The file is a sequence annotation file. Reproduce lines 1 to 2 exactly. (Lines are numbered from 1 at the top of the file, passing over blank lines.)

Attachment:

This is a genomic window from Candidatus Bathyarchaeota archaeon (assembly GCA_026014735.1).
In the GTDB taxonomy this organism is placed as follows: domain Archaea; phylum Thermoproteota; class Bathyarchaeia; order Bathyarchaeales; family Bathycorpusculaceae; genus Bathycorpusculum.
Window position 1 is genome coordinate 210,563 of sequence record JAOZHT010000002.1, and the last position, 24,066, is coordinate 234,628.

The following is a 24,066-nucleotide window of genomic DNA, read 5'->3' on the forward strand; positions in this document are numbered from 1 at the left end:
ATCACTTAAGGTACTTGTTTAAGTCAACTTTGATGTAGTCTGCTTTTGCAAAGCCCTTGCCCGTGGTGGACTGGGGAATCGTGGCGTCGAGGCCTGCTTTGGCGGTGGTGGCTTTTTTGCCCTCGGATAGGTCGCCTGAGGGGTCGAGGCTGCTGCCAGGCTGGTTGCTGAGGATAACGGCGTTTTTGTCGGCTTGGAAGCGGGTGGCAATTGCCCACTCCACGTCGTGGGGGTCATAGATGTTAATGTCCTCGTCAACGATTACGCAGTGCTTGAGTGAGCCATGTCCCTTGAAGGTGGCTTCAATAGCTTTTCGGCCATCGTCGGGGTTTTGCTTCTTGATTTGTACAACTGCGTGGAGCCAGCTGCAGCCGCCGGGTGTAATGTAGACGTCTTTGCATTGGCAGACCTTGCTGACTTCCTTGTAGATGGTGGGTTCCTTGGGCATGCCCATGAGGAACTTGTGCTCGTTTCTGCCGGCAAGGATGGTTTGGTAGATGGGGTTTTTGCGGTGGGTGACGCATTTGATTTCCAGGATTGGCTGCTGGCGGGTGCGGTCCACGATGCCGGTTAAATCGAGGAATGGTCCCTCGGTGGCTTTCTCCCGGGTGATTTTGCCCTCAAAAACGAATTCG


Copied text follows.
This is a genomic window from Candidatus Bathyarchaeota archaeon (assembly GCA_026014735.1).
In the GTDB taxonomy this organism is placed as follows: domain Archaea; phylum Thermoproteota; class Bathyarchaeia; order Bathyarchaeales; family Bathycorpusculaceae; genus Bathycorpusculum.